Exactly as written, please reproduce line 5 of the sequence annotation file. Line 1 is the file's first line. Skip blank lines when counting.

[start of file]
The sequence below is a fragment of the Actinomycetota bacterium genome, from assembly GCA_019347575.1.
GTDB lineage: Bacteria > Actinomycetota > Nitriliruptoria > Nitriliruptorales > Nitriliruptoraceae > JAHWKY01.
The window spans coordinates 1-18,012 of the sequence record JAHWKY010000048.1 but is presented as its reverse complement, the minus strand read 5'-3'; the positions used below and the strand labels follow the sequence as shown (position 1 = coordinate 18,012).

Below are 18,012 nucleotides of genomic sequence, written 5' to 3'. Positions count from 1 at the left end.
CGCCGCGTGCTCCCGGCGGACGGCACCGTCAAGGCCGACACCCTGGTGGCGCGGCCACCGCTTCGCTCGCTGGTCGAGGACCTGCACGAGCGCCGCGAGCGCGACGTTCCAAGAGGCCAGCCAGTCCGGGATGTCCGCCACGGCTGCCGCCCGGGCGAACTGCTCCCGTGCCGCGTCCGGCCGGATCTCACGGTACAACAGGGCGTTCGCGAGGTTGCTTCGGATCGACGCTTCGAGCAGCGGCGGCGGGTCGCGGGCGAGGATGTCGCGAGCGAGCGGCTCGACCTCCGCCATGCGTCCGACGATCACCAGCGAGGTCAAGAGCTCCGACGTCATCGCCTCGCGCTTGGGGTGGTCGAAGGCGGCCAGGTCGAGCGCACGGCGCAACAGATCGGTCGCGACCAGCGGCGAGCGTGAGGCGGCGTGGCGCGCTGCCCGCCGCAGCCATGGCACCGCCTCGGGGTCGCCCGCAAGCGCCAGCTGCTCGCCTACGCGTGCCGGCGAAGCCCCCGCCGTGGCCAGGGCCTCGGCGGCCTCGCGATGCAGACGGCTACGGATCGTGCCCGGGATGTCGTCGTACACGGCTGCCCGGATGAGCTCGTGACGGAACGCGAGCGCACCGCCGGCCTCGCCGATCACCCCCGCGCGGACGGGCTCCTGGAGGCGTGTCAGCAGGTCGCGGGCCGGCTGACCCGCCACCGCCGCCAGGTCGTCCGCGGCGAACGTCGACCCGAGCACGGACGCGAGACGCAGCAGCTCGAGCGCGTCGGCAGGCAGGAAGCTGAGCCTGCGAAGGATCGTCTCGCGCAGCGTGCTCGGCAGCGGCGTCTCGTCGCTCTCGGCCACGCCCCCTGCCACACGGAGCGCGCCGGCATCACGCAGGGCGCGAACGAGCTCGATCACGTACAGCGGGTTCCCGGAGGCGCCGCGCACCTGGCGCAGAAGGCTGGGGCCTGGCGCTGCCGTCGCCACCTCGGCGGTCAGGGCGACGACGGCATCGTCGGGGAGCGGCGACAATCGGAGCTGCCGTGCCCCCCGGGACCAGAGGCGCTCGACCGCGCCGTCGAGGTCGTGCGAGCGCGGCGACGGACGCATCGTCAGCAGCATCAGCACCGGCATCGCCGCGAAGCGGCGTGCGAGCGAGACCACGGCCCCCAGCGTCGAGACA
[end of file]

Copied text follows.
CGCCGCGTGCTCCCGGCGGACGGCACCGTCAAGGCCGACACCCTGGTGGCGCGGCCACCGCTTCGCTCGCTGGTCGAGGACCTGCACGAGCGCCGCGAGCGCGACGTTCCAAGAGGCCAGCCAGTCCGGGATGTCCGCCACGGCTGCCGCCCGGGCGAACTGCTCCCGTGCCGCGTCCGGCCGGATCTCACGGTACAACAGGGCGTTCGCGAGGTTGCTTCGGATCGACGCTTCGAGCAGCGGCGGCGGGTCGCGGGCGAGGATGTCGCGAGCGAGCGGCTCGACCTCCGCCATGCGTCCGACGATCACCAGCGAGGTCAAGAGCTCCGACGTCATCGCCTCGCGCTTGGGGTGGTCGAAGGCGGCCAGGTCGAGCGCACGGCGCAACAGATCGGTCGCGACCAGCGGCGAGCGTGAGGCGGCGTGGCGCGCTGCCCGCCGCAGCCATGGCACCGCCTCGGGGTCGCCCGCAAGCGCCAGCTGCTCGCCTACGCGTGCCGGCGAAGCCCCCGCCGTGGCCAGGGCCTCGGCGGCCTCGCGATGCAGACGGCTACGGATCGTGCCCGGGATGTCGTCGTACACGGCTGCCCGGATGAGCTCGTGACGGAACGCGAGCGCACCGCCGGCCTCGCCGATCACCCCCGCGCGGACGGGCTCCTGGAGGCGTGTCAGCAGGTCGCGGGCCGGCTGACCCGCCACCGCCGCCAGGTCGTCCGCGGCGAACGTCGACCCGAGCACGGACGCGAGACGCAGCAGCTCGAGCGCGTCGGCAGGCAGGAAGCTGAGCCTGCGAAGGATCGTCTCGCGCAGCGTGCTCGGCAGCGGCGTCTCGTCGCTCTCGGCCACGCCCCCTGCCACACGGAGCGCGCCGGCATCACGCAGGGCGCGAACGAGCTCGATCACGTACAGCGGGTTCCCGGAGGCGCCGCGCACCTGGCGCAGAAGGCTGGGGCCTGGCGCTGCCGTCGCCACCTCGGCGGTCAGGGCGACGACGGCATCGTCGGGGAGCGGCGACAATCGGAGCTGCCGTGCCCCCCGGGACCAGAGGCGCTCGACCGCGCCGTCGAGGTCGTGCGAGCGCGGCGACGGACGCATCGTCAGCAGCATCAGCACCGGCATCGCCGCGAAGCGGCGTGCGAGCGAGACCACGGCCCCCAGCGTCGAGACA